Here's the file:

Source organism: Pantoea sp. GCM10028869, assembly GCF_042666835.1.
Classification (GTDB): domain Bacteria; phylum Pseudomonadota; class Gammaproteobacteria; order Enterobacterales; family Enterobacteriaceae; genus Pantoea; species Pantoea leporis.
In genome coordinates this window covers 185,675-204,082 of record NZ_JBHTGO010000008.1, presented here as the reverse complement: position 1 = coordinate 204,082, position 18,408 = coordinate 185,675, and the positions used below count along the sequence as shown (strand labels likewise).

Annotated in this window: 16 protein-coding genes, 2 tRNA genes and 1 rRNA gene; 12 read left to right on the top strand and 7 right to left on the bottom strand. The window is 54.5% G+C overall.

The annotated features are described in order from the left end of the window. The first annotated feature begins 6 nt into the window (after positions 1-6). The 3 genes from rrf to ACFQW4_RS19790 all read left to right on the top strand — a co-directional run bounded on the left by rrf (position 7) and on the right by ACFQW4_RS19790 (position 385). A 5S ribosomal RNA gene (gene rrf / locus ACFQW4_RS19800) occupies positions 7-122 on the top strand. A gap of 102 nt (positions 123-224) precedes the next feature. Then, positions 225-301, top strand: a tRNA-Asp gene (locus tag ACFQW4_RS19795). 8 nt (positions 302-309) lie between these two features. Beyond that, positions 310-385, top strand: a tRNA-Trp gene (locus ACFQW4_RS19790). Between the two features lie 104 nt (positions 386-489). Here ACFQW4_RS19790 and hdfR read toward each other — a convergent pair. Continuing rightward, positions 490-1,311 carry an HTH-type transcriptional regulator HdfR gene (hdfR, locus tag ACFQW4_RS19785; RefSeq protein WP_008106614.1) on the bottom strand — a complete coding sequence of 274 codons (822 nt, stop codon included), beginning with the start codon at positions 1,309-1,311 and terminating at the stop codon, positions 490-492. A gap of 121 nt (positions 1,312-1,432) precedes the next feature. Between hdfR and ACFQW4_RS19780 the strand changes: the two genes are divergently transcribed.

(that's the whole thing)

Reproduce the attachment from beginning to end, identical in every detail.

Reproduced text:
Source organism: Pantoea sp. GCM10028869, assembly GCF_042666835.1.
Classification (GTDB): domain Bacteria; phylum Pseudomonadota; class Gammaproteobacteria; order Enterobacterales; family Enterobacteriaceae; genus Pantoea; species Pantoea leporis.
In genome coordinates this window covers 185,675-204,082 of record NZ_JBHTGO010000008.1, presented here as the reverse complement: position 1 = coordinate 204,082, position 18,408 = coordinate 185,675, and the positions used below count along the sequence as shown (strand labels likewise).

Annotated in this window: 16 protein-coding genes, 2 tRNA genes and 1 rRNA gene; 12 read left to right on the top strand and 7 right to left on the bottom strand. The window is 54.5% G+C overall.

The annotated features are described in order from the left end of the window. The first annotated feature begins 6 nt into the window (after positions 1-6). The 3 genes from rrf to ACFQW4_RS19790 all read left to right on the top strand — a co-directional run bounded on the left by rrf (position 7) and on the right by ACFQW4_RS19790 (position 385). A 5S ribosomal RNA gene (gene rrf / locus ACFQW4_RS19800) occupies positions 7-122 on the top strand. A gap of 102 nt (positions 123-224) precedes the next feature. Then, positions 225-301, top strand: a tRNA-Asp gene (locus tag ACFQW4_RS19795). 8 nt (positions 302-309) lie between these two features. Beyond that, positions 310-385, top strand: a tRNA-Trp gene (locus ACFQW4_RS19790). Between the two features lie 104 nt (positions 386-489). Here ACFQW4_RS19790 and hdfR read toward each other — a convergent pair. Continuing rightward, positions 490-1,311 carry an HTH-type transcriptional regulator HdfR gene (hdfR, locus tag ACFQW4_RS19785; RefSeq protein WP_008106614.1) on the bottom strand — a complete coding sequence of 274 codons (822 nt, stop codon included), beginning with the start codon at positions 1,309-1,311 and terminating at the stop codon, positions 490-492. A gap of 121 nt (positions 1,312-1,432) precedes the next feature. Between hdfR and ACFQW4_RS19780 the strand changes: the two genes are divergently transcribed.